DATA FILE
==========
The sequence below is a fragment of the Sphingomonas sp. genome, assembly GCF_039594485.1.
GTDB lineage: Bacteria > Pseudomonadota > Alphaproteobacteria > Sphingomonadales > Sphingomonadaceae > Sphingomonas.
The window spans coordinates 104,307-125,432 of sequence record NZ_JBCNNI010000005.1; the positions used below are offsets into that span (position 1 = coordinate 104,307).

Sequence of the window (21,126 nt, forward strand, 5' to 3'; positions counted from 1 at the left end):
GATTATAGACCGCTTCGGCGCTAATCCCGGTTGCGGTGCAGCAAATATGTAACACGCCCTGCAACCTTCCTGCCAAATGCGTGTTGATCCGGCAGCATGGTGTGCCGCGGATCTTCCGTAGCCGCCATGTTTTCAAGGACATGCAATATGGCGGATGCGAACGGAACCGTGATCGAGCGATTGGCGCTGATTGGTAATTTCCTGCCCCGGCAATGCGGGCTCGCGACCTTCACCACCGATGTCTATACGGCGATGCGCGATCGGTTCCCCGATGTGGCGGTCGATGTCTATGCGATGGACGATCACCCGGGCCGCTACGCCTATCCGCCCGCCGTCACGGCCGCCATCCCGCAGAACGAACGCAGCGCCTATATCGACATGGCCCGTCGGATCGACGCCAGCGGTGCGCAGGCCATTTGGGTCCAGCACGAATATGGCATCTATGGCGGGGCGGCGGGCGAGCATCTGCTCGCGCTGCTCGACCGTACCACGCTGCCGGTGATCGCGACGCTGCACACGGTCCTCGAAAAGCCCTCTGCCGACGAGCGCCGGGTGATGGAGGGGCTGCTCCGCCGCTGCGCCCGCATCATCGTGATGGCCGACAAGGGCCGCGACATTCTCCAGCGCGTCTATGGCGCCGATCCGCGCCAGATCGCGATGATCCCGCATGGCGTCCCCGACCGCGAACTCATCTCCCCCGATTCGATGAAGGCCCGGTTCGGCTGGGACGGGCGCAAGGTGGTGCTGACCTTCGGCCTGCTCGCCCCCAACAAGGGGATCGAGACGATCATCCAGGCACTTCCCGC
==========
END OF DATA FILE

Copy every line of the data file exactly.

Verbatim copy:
The sequence below is a fragment of the Sphingomonas sp. genome, assembly GCF_039594485.1.
GTDB lineage: Bacteria > Pseudomonadota > Alphaproteobacteria > Sphingomonadales > Sphingomonadaceae > Sphingomonas.
The window spans coordinates 104,307-125,432 of sequence record NZ_JBCNNI010000005.1; the positions used below are offsets into that span (position 1 = coordinate 104,307).

Sequence of the window (21,126 nt, forward strand, 5' to 3'; positions counted from 1 at the left end):
GATTATAGACCGCTTCGGCGCTAATCCCGGTTGCGGTGCAGCAAATATGTAACACGCCCTGCAACCTTCCTGCCAAATGCGTGTTGATCCGGCAGCATGGTGTGCCGCGGATCTTCCGTAGCCGCCATGTTTTCAAGGACATGCAATATGGCGGATGCGAACGGAACCGTGATCGAGCGATTGGCGCTGATTGGTAATTTCCTGCCCCGGCAATGCGGGCTCGCGACCTTCACCACCGATGTCTATACGGCGATGCGCGATCGGTTCCCCGATGTGGCGGTCGATGTCTATGCGATGGACGATCACCCGGGCCGCTACGCCTATCCGCCCGCCGTCACGGCCGCCATCCCGCAGAACGAACGCAGCGCCTATATCGACATGGCCCGTCGGATCGACGCCAGCGGTGCGCAGGCCATTTGGGTCCAGCACGAATATGGCATCTATGGCGGGGCGGCGGGCGAGCATCTGCTCGCGCTGCTCGACCGTACCACGCTGCCGGTGATCGCGACGCTGCACACGGTCCTCGAAAAGCCCTCTGCCGACGAGCGCCGGGTGATGGAGGGGCTGCTCCGCCGCTGCGCCCGCATCATCGTGATGGCCGACAAGGGCCGCGACATTCTCCAGCGCGTCTATGGCGCCGATCCGCGCCAGATCGCGATGATCCCGCATGGCGTCCCCGACCGCGAACTCATCTCCCCCGATTCGATGAAGGCCCGGTTCGGCTGGGACGGGCGCAAGGTGGTGCTGACCTTCGGCCTGCTCGCCCCCAACAAGGGGATCGAGACGATCATCCAGGCACTTCCCGC